Culture Shock In Elenore Smith Bowen's Return To Laughter

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Culture shock through language, in my opinion, is the most difficult to overcome and even more-so without a translator. I believe this to be true because to learn the language of a culture is ultimately learning everything about that culture. Through language, you inevitably learn all aspects of that people’s culture through the words and sounds they use; their beliefs, objects, feelings, experiences, names, labels, rites and roles. Language is an extremely important aspect of a culture, and understanding it is crucial as an anthropologist because the best way to communicate with your subjects is in their native tongue. I chose to respond to the aspect of language because it affects so many aspects of an anthropologists research – literacy,…show more content…
In our home countries, we are all taught ‘cultural norms’ based on ethnicity, race, gender, sexuality, marriage, and so forth and these are not only cultural but lingual as well. These pre-conceived notions affect how Anthropologists study and create relationships during fieldwork and in Elenore Smith Bowen’s book Return to Laughter; we can see just how drastic that ‘culture shock’ can be through something as prominent as language. Culture shock can be defined as “a state of bewilderment and distress experienced by an individual who is suddenly exposed to a new, strange, or foreign social and cultural environment.”( I feel that, although Bowen struggles with the culture shock of the Tiv’s language in the beginning, she moves past her culture-shocked state into a culture-familiarity state. This transition from not being able to communicate with a tribe to a state where you can speak their language enough to survive within their community is a state of transition, commonly gone through by anthropologists, that can be moved through with the right attitude, determination and…show more content…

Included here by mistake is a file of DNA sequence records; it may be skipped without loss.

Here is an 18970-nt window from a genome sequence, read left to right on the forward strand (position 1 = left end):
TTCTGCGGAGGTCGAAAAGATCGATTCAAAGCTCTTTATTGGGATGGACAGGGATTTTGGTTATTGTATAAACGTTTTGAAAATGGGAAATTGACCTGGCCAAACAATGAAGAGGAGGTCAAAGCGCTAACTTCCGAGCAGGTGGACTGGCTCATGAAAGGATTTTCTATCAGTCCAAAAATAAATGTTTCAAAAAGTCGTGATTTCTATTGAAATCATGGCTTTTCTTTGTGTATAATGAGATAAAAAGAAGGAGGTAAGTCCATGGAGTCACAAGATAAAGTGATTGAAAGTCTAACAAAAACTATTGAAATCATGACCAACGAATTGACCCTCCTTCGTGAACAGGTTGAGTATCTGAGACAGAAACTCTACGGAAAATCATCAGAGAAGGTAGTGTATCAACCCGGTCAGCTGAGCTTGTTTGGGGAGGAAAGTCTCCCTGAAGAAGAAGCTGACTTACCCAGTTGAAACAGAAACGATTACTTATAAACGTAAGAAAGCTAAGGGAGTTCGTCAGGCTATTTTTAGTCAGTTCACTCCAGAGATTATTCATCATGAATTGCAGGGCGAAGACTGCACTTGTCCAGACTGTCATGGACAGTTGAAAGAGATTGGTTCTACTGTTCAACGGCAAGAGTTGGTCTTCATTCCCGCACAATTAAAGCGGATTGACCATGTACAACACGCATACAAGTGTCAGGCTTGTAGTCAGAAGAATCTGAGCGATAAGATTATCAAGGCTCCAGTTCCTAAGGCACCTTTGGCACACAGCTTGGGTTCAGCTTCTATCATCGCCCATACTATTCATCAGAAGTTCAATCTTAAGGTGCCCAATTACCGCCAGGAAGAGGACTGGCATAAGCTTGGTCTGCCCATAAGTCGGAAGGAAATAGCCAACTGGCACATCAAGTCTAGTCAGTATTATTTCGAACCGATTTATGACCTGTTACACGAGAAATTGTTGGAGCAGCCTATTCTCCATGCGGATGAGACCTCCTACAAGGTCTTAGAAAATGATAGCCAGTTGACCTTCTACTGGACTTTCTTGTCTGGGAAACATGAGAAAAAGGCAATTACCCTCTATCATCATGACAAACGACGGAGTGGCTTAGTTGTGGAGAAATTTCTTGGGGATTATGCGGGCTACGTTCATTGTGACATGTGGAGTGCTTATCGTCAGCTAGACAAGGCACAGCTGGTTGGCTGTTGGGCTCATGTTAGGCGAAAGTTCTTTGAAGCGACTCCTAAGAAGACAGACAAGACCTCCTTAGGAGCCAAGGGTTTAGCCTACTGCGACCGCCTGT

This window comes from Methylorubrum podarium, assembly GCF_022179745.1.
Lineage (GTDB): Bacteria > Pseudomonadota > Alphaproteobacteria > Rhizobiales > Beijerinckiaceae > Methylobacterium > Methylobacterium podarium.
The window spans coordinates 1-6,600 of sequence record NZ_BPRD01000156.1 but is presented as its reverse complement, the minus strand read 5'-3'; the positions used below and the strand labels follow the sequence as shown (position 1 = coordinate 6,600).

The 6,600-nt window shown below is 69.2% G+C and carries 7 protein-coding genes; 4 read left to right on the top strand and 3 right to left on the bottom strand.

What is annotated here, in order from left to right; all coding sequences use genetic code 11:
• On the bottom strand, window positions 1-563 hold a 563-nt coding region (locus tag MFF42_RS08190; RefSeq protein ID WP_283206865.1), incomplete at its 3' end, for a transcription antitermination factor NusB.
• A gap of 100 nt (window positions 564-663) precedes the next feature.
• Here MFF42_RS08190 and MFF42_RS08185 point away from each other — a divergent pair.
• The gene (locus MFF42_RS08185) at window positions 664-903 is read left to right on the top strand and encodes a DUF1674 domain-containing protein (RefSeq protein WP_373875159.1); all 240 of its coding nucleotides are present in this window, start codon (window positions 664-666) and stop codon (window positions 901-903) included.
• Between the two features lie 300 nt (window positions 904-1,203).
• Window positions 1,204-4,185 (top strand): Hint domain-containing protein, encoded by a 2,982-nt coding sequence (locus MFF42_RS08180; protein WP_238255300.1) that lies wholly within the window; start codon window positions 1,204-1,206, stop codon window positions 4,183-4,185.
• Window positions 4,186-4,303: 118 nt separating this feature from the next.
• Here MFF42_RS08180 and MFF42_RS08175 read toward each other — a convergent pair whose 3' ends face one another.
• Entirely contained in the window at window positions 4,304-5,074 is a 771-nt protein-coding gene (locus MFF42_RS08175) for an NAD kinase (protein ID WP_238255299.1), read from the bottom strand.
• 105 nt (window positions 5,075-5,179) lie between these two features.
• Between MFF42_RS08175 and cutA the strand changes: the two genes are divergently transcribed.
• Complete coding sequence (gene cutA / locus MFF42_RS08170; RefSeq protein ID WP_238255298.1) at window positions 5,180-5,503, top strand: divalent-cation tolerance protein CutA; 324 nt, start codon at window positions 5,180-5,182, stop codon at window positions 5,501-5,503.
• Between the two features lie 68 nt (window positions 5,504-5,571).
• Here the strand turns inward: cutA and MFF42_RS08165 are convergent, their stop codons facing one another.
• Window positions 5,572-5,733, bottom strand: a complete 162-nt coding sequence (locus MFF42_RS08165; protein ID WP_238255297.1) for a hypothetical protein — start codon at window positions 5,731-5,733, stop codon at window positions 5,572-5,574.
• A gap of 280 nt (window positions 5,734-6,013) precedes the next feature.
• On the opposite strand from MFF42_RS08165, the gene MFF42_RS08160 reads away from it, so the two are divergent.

She begins to hear their noises as words over time and through her determination to learn the language she finally starts to understand; “Now this flow of speech resolved itself into words, known and unknown…” (78) Eventually, she begins to speak words and phrases of the Tiv and is able to interact with them in a way that is comfortable and familiar to her. By forcing herself into learning the language as an infant would – through listening, repeating and speaking, she becomes a part of the Tiv’s social circle and lifts a barrier that could have been permanent if she had used a

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